September 20, 2021

# Feature normalization

Before writing the next post about Algorithms, I thought it was important to talk first about feature normalization, as it will be relevant in almost all algorithms moving forward.

Some of the algorithms apply a penalty, for example in Linear Regression Ridge the L2 penalty is a sum of squared of all the coefficients of the formula.  If your input features are in different scales for example house price is in millions of dollars, but number of  years since it was built its only in the range of 1-50 years, this will have a huge impact on the L2 penalty.

With feature normalization what we do is to take the features and normalize them to the same scale, so when the model is created using the .fit method, they are all on the same scale.  So transforming the input features, means the ridge penalty is in some sense applied more fairly to all features without unduly weighting some more than others, just because of the difference in scales.

You will see as we proceed that feature normalization is important to perform for a number of different learning algorithms, beyond just regularized regression.  This includes K_Nearest neighbors, Support Vector Machines, Neural Networks and others.

In the example below we are going to apply a widely used form of feature normalizacion called MinMax Scaling, this will compute the min and max values for each feature on the training data, and then apply the transformation for each feature.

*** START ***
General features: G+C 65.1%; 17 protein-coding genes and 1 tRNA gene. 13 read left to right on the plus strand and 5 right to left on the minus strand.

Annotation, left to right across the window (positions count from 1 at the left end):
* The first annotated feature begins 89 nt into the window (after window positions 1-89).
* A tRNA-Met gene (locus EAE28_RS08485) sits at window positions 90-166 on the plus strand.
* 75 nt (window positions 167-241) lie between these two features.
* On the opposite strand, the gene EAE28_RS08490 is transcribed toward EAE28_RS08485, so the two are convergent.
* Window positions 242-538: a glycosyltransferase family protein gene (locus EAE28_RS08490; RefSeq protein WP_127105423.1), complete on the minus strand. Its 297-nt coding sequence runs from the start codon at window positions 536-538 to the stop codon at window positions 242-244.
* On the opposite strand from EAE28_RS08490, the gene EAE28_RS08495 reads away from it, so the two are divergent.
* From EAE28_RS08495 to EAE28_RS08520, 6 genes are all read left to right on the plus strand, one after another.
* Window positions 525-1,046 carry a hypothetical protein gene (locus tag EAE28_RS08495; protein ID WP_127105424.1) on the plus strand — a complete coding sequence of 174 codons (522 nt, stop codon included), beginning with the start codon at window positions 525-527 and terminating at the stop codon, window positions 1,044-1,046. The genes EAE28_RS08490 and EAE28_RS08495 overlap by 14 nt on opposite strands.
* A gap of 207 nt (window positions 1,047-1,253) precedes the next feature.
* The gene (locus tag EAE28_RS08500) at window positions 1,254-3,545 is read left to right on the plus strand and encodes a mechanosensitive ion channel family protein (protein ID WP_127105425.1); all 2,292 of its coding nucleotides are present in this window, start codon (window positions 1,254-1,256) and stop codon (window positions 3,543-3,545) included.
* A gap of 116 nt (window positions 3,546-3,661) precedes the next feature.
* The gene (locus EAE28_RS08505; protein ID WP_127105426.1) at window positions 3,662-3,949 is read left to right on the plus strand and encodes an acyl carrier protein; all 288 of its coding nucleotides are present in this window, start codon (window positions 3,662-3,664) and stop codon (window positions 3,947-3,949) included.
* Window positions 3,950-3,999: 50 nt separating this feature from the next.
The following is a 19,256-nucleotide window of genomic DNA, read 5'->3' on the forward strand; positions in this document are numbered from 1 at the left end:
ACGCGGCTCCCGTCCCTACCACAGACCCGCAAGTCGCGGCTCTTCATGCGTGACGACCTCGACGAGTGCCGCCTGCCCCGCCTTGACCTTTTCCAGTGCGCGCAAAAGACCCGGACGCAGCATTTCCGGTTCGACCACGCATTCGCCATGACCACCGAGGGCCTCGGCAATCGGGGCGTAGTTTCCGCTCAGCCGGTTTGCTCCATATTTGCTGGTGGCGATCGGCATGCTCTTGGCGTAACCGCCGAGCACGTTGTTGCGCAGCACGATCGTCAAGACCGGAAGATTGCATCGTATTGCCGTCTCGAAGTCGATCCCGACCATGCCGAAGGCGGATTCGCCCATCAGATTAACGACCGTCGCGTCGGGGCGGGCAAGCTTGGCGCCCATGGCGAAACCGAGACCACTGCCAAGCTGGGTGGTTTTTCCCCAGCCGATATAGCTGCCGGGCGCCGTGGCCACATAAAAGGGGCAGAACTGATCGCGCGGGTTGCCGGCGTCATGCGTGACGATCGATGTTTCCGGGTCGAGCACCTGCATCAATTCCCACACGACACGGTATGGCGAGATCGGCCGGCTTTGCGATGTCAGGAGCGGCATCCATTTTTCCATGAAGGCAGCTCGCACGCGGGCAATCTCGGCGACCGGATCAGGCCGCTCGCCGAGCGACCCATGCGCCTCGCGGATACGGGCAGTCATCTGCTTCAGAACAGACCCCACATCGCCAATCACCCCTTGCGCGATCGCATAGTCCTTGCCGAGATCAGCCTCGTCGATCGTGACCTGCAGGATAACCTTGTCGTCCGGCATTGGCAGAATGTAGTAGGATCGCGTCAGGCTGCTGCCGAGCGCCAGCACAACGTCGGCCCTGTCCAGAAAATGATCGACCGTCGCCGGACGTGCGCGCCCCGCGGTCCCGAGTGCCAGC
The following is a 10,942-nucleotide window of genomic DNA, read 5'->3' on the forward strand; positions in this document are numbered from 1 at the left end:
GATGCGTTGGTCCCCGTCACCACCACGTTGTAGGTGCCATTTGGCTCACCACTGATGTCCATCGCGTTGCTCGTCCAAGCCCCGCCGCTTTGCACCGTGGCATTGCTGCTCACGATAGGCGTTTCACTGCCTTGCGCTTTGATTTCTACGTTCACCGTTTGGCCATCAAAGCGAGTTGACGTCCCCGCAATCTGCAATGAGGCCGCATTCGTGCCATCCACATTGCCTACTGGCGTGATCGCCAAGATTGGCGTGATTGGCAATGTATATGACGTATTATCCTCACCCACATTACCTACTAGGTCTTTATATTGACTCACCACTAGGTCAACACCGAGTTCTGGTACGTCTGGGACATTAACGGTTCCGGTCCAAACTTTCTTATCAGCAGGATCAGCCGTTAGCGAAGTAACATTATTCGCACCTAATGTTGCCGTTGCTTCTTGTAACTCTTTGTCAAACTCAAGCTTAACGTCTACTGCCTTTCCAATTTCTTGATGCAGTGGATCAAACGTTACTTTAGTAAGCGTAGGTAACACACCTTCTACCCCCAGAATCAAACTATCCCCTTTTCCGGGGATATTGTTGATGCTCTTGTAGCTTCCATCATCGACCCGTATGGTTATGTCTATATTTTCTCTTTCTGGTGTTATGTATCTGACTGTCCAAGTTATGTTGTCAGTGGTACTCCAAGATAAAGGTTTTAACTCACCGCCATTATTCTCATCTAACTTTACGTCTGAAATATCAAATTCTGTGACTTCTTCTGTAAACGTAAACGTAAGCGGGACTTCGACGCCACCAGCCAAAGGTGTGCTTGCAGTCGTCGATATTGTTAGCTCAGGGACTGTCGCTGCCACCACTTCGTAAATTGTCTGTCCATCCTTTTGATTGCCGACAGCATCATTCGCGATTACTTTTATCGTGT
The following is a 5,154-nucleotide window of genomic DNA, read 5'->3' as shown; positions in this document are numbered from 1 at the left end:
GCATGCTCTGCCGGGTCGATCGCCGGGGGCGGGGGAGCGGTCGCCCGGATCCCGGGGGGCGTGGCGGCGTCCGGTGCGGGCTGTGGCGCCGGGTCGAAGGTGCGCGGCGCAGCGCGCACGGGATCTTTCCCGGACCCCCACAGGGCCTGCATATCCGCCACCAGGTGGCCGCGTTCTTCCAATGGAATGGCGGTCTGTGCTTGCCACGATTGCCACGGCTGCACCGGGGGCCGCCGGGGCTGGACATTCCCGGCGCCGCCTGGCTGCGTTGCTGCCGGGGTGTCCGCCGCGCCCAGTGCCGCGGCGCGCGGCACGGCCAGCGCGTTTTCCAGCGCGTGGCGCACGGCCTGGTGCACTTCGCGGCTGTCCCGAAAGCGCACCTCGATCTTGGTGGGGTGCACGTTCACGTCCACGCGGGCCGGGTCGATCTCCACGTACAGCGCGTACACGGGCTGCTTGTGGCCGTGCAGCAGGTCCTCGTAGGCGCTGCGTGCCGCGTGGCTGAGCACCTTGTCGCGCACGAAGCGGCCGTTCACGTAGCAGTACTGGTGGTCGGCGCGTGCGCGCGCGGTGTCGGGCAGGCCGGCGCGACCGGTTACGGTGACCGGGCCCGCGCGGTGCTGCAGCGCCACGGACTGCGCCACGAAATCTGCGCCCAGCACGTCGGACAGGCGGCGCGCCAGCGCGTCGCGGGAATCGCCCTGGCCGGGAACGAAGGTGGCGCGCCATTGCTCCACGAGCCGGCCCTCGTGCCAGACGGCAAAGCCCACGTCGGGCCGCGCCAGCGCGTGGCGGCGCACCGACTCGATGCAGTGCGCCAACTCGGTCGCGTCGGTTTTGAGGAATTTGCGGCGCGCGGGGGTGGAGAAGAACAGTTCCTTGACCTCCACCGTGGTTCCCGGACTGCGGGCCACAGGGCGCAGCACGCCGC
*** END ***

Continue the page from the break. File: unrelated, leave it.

In the example below I am using a water profile dataset which I have stored in my Azure Blob Storage, this dataset has several numeric features like: ph  ,Hardness,   Solids,  Chloramines, Sulfate,etc.

As you can see with the code below, all features have a very different range of values, by scaling them to the same range of values, some algorithms will make a better model.

``````from azureml.core import Workspace, Dataset

subscription_id = 'myid'
resource_group = 'mlplayground'
workspace_name = 'mlplayground'

workspace = Workspace(subscription_id, resource_group, workspace_name)

dataset = Dataset.get_by_name(workspace, name='WaterQuality')
df = dataset.to_pandas_dataframe()
print(df)``````
``````          ph    Hardness        Solids  Chloramines     Sulfate  \
0          NaN  204.890455  20791.318981     7.300212  368.516441
1     3.716080  129.422921  18630.057858     6.635246         NaN